Pfeiffer said Speaker John Boehner’s (R-Ohio) decision to file a lawsuit against Obama over his use of executive actions increased the chance of impeachment proceedings in the future.

He said that possibility could become more likely if Obama takes executive action to halt the deportations of illegal immigrants who have strong ties to the United States, such as those who have family members who are U.S. citizens.

“I think Speaker Boehner, by going down the path of this lawsuit, has opened the door to Republicans possibly considering impeachment at some point in the future,” he said.

Interestingly, a recent CNN/ORC poll found that the majority of the country doesn’t support impeachment; two-thirds of respondents oppose it, while only 35 percent are in favor. The results correlate with a Rasmussen poll released July 14 that revealed 55 percent of likely voters believe it would be more worthwhile to elect a Republican Congress than impeach Obama.

Either way, it seems the public is fed up with Barack — and the feds know it.

Video: Obamacare architect plainly states subsidies are limited to state-run exchanges

Jonathan GruberTuesday, two separate federal courts gave two completely opposite rulings on the legality of subsidies granted through Obamacare’s federal exchange. The U.S. Court of Appeals for the D.C. Circuit ruled that the subsidies are illegal, while the U.S. Court of Appeals for the Fourth Circuit upheld them, stating that the law was “ambiguous.”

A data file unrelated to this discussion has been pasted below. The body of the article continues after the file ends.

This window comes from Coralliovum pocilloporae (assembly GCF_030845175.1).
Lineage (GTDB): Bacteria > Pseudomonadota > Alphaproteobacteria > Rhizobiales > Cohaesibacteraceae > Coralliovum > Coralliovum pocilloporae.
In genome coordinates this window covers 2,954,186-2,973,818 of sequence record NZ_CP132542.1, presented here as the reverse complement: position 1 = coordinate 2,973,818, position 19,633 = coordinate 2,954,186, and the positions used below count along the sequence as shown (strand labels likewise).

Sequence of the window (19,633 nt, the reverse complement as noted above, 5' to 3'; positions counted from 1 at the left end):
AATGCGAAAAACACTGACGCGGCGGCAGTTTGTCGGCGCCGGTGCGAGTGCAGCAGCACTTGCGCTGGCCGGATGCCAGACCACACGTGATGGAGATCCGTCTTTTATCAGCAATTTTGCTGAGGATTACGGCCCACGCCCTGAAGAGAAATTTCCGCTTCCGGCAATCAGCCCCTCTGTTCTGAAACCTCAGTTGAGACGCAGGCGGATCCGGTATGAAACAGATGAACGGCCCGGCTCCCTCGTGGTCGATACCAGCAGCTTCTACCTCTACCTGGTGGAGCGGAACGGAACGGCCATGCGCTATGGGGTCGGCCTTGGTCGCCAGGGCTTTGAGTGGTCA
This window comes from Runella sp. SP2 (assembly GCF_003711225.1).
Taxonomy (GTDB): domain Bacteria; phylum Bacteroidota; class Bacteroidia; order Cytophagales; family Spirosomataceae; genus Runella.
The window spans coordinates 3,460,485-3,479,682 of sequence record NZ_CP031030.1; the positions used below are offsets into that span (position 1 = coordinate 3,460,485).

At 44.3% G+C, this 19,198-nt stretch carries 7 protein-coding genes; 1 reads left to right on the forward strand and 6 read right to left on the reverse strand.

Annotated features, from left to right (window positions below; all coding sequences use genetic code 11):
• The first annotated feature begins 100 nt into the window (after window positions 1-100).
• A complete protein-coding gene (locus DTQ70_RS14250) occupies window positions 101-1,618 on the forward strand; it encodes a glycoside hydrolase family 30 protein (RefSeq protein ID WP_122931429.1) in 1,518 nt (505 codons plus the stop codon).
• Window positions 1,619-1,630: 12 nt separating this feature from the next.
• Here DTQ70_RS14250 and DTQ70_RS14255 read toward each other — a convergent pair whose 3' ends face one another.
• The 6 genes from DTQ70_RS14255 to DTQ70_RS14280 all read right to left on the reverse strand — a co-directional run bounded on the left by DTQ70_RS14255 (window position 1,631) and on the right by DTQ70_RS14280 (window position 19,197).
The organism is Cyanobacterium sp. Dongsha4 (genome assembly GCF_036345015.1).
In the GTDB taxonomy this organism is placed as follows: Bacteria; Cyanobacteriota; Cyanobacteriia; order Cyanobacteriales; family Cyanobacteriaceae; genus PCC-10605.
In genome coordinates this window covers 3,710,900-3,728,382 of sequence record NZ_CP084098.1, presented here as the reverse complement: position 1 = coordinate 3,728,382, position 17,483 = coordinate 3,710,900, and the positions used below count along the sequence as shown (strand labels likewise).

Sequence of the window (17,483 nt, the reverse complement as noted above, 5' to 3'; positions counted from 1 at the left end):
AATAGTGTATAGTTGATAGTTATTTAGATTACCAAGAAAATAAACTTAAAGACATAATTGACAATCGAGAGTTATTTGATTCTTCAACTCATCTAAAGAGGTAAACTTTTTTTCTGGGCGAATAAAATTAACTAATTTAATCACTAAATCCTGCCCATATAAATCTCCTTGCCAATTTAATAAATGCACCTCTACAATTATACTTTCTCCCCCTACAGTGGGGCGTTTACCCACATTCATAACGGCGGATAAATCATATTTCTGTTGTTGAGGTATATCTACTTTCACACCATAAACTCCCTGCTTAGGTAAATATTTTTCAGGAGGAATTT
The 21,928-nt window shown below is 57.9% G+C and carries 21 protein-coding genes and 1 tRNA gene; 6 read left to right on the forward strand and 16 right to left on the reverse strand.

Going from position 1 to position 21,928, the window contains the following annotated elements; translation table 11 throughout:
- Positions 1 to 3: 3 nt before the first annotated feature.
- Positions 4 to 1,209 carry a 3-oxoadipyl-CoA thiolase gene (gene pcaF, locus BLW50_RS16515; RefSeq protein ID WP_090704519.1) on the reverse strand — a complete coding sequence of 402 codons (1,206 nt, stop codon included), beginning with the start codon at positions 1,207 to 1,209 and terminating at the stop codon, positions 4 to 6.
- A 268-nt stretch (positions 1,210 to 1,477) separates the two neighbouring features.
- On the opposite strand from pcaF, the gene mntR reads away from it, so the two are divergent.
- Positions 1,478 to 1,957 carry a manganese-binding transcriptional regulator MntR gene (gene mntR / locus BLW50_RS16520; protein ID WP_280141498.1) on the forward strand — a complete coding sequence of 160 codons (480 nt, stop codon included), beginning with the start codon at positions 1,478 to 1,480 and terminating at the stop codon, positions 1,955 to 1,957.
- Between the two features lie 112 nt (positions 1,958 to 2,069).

Well, perhaps the Fourth Circuit judges should take a look at the following video. In 2012, Jonathan Gruber — an MIT economist who helped design the Massachusetts health law that was the model for Obamacare and who was subsequently brought on by the Obama administration and paid $400,000 a year as a consultant — clearly explains to an audience that Obamacare’s health insurance subsidies are ONLY available in states that set up their own exchanges:

Oh, and then there’s this:

PS: Possibly the most damning thing about this video is that Jonathan Gruber stated, quite forthrightly, that the decision to deny subsidies to federal exchange policies was deliberate, and designed to push states into starting their own exchanges. That is… extremely unhelpful to the current Democratic narrative.

Surprise! Obamacare subsidies offered through the federal exchange are illegal, because the text of the law says so. Period.

Vietnam vet suffering from cancer denied benefits, told to get job by VA

26097850_BG1Of all the horror stories to come out of the VA scandal, this has to be one of the most infuriating. Ken Moore, a Vietnam veteran suffering from cancer who is unable to walk or speak, was denied disability benefits by the Department of Veterans Affairs and told via letter to go get a job: